Suppose that molecule type 00100, produced by the red RAF subset, can spontaneously turn into a “toxic” element that catalyses the destruction of molecule type 11100, which is produced by and acts as a catalyst of the blue RAF subset. In other words, once the red RAF subset is present, it can suppress the existence of the blue RAF subset. This way, it is possible to have “mutations” where an autocatalytic subset is lost. Such an event is illustrated in Figure 6
The three images in Figure 6
show snapshots of the same area in the grid, but at different time steps, from a simulation that includes the toxic element, and where the reaction making up the green RAF subset is left out (for illustrative purposes). All other parameter values are kept the same as in the previous case.
Note that the compartment indicated by the white circle changes from blue to purple to red. In the previous simulation, this would not have been possible, since concentrations of long polymers cannot decrease. However, what happened in this simulation is that the given compartment acquired the blue RAF subset first (becoming blue) and then the red one (becoming purple), but then the toxic element produced by the red subset destroyed the blue subset, causing the compartment to change to red. On the other hand, the red subset can also (temporarily) destroy itself. If all the molecules of type 00100 produced by the red subset turn into toxic elements, the red subset itself does not exist anymore either, until new 00100 molecules are produced. Thus, a compartment could also oscillate between yellow and red. Both of these situations happen in various locations and at various times in the simulation, a movie of which (for 100 time units) is available on the mentioned web page.
Another way to see the influence of the toxic element, compared to the base case from the previous subsection, is to look at the number of compartments of each type (i.e., colour) over time. Figure 9 (left) shows such a comparison for two representative simulations for each case. As this plot shows, in the toxic element case (dashed lines), the number of purple compartments is clearly suppressed, as it is now more difficult to have the red and blue RAF subsets existing simultaneously.
Taken together, the simulations presented so far demonstrate that populations of RAF sets allow for competition and selection dynamics and ultimately for (limited) evolution, if the chemistry allows for molecules of RAF sets to be consumed. We next showcase some other dynamical features that can occur in spatially embedded populations of compartmentalised RAF sets.
4.4. The Influence of a Permeable Inducer
So far, the various compartments do not interact with each other or the environment, other than taking up food molecules. In the next simulation, we also include the secretion of an element produced by the compartments, in particular one that can induce other compartments to acquire an autocatalytic set (if they do not already have one).
To illustrate the effect in its simplest form, we use a different chemical reaction network, shown in Figure 7
, than in the previous simulations. This network also forms an RAF set that could exist in the binary polymer model. For this simulation, only molecule types 0 and 11 are food molecules. Note that this RAF set also needs at least one spontaneous reaction to come into existence. As before, a compartment turns yellow as soon as at least two molecules of type 110 are present.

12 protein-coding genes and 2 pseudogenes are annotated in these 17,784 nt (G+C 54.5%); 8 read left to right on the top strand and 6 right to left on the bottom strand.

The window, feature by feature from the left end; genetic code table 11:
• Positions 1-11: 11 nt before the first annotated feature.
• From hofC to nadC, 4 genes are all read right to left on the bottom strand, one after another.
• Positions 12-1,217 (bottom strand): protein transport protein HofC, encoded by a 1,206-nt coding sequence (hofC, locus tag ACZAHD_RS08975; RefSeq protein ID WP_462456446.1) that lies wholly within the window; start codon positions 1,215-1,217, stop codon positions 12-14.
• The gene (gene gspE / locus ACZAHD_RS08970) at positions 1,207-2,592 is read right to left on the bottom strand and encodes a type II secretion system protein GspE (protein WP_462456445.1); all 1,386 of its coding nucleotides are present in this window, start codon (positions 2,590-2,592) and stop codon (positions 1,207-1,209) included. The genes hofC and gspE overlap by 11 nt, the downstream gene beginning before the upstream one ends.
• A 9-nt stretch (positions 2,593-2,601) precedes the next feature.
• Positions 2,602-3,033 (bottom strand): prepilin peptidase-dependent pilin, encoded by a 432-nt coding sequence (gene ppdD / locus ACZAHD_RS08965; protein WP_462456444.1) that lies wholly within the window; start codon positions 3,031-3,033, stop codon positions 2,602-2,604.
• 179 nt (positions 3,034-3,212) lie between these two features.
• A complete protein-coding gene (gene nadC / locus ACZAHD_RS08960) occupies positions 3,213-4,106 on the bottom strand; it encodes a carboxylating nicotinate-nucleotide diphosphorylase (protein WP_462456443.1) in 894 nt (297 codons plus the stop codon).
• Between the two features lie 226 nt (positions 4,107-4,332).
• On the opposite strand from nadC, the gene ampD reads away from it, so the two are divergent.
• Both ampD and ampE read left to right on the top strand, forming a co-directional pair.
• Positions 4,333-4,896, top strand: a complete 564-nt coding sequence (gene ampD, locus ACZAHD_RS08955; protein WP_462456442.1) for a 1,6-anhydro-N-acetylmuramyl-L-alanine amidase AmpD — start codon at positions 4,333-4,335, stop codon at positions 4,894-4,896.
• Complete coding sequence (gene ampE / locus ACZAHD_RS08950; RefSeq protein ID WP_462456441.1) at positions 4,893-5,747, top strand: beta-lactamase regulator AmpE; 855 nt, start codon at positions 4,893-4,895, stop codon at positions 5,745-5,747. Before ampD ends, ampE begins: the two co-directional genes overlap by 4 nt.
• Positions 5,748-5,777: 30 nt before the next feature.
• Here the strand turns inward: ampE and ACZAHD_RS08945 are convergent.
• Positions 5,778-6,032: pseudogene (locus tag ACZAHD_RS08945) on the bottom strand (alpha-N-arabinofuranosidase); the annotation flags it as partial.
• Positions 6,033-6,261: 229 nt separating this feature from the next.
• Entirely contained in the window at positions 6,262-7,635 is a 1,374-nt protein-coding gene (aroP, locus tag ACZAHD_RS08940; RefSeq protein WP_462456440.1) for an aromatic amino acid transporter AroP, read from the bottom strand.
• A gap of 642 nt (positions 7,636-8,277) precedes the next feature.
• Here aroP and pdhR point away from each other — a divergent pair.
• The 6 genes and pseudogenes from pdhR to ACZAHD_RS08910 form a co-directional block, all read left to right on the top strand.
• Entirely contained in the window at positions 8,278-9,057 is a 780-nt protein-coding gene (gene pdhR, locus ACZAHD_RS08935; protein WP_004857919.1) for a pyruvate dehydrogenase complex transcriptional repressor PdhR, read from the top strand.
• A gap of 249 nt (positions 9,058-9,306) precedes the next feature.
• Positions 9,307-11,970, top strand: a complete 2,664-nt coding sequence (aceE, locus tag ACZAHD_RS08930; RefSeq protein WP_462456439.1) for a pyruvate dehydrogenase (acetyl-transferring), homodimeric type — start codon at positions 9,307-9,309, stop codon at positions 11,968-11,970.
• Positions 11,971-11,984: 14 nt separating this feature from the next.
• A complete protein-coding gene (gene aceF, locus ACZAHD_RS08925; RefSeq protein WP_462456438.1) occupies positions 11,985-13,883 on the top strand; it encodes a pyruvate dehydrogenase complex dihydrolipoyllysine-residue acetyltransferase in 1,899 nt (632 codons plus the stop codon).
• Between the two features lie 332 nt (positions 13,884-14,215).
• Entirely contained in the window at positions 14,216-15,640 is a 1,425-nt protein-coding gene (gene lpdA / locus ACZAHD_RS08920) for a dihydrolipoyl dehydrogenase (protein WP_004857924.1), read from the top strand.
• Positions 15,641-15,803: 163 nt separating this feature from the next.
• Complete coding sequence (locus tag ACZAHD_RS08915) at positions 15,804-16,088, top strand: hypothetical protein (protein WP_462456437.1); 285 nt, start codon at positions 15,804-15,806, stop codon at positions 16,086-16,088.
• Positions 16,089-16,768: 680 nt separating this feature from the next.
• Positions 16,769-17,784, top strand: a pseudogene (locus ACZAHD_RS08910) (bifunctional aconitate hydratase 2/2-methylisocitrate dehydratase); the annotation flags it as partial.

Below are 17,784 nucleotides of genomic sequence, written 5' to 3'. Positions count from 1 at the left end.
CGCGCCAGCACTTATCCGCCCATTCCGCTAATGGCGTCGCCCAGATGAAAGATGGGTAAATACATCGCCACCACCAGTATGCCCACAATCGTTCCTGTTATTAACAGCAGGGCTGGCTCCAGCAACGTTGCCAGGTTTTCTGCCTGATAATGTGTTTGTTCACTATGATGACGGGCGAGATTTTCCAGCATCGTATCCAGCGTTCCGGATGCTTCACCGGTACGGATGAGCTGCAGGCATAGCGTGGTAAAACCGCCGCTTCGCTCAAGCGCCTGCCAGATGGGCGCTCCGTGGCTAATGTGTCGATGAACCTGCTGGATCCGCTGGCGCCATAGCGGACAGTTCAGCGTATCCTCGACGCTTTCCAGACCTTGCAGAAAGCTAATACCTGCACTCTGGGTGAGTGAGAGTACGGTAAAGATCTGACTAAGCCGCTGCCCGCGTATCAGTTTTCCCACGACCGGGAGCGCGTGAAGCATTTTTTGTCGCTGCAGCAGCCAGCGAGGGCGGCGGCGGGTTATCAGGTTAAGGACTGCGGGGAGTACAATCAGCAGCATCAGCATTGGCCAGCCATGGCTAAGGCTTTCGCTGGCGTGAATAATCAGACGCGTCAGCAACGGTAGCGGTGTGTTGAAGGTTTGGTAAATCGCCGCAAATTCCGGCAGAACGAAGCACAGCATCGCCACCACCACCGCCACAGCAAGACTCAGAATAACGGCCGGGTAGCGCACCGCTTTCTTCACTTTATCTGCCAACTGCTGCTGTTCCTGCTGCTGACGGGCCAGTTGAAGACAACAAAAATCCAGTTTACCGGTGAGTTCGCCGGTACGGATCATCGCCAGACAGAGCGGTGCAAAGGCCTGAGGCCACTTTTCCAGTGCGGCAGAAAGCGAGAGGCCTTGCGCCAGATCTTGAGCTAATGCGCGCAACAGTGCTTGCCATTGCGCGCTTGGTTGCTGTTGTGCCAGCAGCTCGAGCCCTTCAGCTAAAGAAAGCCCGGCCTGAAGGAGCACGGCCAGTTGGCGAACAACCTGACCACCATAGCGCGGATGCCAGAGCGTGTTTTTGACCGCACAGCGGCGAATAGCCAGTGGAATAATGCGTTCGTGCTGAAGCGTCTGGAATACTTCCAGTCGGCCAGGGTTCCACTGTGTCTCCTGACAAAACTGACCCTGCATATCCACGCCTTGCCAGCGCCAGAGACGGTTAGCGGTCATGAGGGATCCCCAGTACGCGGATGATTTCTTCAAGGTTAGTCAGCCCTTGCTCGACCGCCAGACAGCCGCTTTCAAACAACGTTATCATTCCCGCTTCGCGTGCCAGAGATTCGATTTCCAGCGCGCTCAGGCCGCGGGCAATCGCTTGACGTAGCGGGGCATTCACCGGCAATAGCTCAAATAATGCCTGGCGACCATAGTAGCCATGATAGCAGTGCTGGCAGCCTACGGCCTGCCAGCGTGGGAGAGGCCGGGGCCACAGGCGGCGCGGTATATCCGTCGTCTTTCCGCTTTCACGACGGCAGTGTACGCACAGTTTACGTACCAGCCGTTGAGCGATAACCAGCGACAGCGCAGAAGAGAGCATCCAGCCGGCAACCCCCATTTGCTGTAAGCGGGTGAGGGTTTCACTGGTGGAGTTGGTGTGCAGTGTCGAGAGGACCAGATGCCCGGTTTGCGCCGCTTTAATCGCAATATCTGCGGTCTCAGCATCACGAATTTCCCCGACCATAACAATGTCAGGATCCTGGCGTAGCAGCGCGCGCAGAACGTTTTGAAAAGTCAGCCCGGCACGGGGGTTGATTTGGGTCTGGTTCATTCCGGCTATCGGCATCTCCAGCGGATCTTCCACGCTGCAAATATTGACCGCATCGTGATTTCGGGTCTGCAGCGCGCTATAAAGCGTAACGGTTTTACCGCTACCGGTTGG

However, note that one of the products of this RAF set, molecule type 01 (not part of the food set), acts as an additional catalyst for one of the two reactions that initially need to happen spontaneously. We assume that this molecule can cross the compartment boundary since it has the same length as one of the food molecules, and then diffuse (at low rate) through the grid. What can then happen is that one compartment that already has the RAF set present secretes one or more molecules of type 01 into the environment, which then slowly diffuse through the grid and enter another compartment. If this other compartment does not have the RAF set existing yet, but it has acquired enough food molecules (0 and 11), the inducer molecule (01) can catalyse the required reaction for the RAF set to come into existence, rather than having to wait for an uncatalysed reaction.
In other words, molecule type 01 can act as an “inducer” for RAF sets to come into existence in nearby compartments. This situation is shown in Figure 8
, where the blue spheres indicate the concentration of molecule type 01 (outside of compartments) in each grid location in the environment.
In the corresponding movie (available on the same web page again, including the parameter file), it is clear that black compartments tend to turn yellow preferentially in the vicinity of other compartments that are already yellow, where the highest concentrations of the inducer are found. The end result is that the yellow compartments are clustered, rather than distributed homogeneously throughout the space.
To show that it is indeed the inducer that causes this phenomenon, we first performed ten simulations (120 time units each) where the inducer (molecule type 01) is not allowed to cross the compartment membrane. In this case, there are (on average) 16.3 yellow compartments (out of 100) at the end of the simulation. Then, we performed another ten simulations (also 120 time units each) where the inducer is allowed to cross the membrane (as in Figure 8